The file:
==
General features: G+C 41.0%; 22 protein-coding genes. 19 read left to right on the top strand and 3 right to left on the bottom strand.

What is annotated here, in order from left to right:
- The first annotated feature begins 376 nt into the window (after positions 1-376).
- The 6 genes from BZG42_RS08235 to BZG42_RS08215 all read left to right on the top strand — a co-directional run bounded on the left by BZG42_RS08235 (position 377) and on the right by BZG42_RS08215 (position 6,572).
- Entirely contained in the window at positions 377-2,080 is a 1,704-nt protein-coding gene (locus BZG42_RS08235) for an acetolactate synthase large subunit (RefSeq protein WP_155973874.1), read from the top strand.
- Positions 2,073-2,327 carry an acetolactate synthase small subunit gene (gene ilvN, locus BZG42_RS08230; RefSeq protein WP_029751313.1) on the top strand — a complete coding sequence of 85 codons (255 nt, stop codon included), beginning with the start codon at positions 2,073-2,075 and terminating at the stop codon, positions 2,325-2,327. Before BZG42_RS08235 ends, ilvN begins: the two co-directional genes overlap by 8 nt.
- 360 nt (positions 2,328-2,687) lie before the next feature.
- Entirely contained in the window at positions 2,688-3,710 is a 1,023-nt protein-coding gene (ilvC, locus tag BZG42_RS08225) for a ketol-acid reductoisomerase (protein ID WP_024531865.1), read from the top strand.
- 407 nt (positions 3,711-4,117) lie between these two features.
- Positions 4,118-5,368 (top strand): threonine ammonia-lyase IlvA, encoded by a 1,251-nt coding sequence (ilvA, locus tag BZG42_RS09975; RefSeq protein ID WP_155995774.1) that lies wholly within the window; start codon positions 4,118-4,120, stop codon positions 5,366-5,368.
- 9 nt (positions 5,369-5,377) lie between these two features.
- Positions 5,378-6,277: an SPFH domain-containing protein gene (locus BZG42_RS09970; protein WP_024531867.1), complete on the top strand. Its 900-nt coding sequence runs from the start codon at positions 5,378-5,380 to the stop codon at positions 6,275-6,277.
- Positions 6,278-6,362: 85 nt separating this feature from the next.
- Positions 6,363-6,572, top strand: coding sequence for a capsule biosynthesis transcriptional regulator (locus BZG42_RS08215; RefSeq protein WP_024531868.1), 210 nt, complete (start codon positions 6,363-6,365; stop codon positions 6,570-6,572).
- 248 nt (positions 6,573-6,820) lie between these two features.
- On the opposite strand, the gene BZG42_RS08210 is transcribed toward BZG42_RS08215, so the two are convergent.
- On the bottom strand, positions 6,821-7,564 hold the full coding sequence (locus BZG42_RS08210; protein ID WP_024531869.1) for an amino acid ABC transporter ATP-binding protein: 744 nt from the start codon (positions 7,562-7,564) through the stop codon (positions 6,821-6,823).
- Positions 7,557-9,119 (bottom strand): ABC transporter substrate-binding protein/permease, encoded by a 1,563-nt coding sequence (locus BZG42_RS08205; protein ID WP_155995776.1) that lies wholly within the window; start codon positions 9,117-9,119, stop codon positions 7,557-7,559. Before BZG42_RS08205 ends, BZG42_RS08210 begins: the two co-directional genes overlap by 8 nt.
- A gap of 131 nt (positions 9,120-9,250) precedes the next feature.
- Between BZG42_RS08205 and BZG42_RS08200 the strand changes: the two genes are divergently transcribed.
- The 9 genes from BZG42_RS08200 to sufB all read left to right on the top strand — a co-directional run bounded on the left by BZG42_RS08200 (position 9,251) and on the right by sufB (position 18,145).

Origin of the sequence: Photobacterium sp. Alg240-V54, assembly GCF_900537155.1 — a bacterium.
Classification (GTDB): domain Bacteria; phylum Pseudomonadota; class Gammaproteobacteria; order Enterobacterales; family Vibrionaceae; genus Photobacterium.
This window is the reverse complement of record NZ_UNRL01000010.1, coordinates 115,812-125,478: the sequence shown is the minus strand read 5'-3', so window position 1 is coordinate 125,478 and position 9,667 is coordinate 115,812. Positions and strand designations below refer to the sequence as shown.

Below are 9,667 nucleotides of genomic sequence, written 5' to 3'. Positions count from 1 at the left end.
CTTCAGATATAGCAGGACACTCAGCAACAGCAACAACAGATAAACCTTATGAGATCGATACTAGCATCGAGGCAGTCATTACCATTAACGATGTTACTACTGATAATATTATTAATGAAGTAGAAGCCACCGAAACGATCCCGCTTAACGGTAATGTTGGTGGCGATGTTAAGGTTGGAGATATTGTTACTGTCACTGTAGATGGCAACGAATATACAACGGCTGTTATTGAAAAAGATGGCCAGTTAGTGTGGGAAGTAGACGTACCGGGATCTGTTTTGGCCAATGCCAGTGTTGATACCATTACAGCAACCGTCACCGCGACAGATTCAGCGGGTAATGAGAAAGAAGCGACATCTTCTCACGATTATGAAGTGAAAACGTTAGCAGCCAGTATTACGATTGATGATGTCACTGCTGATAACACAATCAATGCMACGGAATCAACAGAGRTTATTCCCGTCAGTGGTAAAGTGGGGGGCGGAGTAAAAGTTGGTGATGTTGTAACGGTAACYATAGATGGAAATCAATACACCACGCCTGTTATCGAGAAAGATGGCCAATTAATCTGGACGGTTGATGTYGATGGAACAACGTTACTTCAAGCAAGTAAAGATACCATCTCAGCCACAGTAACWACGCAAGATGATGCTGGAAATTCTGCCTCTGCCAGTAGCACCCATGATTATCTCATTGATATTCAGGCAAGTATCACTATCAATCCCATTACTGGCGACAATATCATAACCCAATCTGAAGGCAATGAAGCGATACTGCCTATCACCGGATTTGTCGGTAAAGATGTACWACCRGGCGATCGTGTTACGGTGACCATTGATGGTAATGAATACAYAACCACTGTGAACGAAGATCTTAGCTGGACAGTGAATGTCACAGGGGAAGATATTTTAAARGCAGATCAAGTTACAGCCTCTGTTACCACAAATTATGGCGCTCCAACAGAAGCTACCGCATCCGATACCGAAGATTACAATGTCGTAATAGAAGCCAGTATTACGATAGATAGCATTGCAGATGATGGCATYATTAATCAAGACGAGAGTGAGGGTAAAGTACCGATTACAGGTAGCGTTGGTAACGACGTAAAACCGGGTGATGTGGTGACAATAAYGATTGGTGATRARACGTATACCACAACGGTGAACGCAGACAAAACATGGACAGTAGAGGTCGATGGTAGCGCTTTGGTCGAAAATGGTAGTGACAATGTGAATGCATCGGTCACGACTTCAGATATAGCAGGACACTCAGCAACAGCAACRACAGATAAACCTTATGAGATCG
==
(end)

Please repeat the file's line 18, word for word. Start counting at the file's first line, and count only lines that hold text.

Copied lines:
- Positions 7,557-9,119 (bottom strand): ABC transporter substrate-binding protein/permease, encoded by a 1,563-nt coding sequence (locus BZG42_RS08205; protein ID WP_155995776.1) that lies wholly within the window; start codon positions 9,117-9,119, stop codon positions 7,557-7,559. Before BZG42_RS08205 ends, BZG42_RS08210 begins: the two co-directional genes overlap by 8 nt.